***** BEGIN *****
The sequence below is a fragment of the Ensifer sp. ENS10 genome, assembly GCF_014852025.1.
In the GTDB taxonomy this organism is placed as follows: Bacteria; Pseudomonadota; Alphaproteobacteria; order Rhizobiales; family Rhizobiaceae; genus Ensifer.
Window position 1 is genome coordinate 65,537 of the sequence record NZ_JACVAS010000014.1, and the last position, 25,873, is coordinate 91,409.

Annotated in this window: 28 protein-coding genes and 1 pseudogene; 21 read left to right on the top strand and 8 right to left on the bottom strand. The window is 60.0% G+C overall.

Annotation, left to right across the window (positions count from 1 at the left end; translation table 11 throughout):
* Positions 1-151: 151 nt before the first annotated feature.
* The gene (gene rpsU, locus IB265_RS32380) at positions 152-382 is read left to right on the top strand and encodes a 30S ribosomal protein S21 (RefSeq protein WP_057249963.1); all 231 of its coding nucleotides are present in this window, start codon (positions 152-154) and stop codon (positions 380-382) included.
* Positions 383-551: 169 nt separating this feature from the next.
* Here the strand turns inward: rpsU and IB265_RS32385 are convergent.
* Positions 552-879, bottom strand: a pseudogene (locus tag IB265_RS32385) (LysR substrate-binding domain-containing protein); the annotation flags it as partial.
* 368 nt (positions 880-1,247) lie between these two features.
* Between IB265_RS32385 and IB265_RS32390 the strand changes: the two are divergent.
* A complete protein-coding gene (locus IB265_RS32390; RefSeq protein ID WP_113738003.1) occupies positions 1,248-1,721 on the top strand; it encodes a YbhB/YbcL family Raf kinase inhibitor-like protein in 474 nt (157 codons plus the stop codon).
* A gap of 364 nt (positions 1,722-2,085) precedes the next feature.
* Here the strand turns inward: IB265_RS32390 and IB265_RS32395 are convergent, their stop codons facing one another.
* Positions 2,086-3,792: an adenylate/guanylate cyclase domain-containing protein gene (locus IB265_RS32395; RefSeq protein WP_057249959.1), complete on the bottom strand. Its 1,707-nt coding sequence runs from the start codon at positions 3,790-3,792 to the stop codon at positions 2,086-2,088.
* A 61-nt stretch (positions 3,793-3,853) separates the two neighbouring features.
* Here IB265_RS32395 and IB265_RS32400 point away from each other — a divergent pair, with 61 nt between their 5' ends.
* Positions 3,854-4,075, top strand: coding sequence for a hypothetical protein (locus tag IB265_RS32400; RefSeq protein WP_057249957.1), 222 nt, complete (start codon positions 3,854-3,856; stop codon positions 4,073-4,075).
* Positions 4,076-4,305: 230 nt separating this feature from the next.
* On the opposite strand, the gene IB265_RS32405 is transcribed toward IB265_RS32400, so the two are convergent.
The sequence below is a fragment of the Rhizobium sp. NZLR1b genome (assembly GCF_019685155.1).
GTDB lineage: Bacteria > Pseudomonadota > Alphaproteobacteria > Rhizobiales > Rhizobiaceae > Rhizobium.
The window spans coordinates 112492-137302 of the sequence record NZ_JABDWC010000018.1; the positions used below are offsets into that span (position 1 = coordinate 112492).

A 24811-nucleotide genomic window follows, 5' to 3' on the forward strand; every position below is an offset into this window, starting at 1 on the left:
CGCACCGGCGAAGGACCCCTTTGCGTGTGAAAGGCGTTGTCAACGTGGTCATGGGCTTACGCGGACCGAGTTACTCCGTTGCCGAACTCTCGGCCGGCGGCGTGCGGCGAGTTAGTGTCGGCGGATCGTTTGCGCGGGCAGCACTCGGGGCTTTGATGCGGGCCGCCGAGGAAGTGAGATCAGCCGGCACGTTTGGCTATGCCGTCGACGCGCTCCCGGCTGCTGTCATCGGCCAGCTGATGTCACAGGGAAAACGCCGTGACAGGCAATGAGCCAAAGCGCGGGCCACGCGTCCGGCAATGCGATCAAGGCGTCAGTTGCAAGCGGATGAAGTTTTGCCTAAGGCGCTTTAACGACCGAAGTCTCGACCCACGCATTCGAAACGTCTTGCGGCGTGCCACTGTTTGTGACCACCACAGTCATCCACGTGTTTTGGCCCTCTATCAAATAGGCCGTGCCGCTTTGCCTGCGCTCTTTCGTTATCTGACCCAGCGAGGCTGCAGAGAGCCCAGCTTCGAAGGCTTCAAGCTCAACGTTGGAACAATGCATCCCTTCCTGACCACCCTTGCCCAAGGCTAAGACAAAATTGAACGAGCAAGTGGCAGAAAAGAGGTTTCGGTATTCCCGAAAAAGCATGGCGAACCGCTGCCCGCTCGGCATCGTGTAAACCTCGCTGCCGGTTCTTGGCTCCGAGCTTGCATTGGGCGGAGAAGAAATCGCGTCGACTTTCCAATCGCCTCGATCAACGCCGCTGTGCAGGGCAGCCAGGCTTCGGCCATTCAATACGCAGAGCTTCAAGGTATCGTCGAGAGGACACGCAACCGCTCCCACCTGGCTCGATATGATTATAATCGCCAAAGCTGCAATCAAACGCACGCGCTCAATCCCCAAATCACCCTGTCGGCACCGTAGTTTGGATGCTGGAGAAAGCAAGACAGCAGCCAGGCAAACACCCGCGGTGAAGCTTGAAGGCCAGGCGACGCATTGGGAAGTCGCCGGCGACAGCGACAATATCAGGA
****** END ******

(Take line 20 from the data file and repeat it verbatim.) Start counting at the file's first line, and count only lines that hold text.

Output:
* Positions 4,076-4,305: 230 nt separating this feature from the next.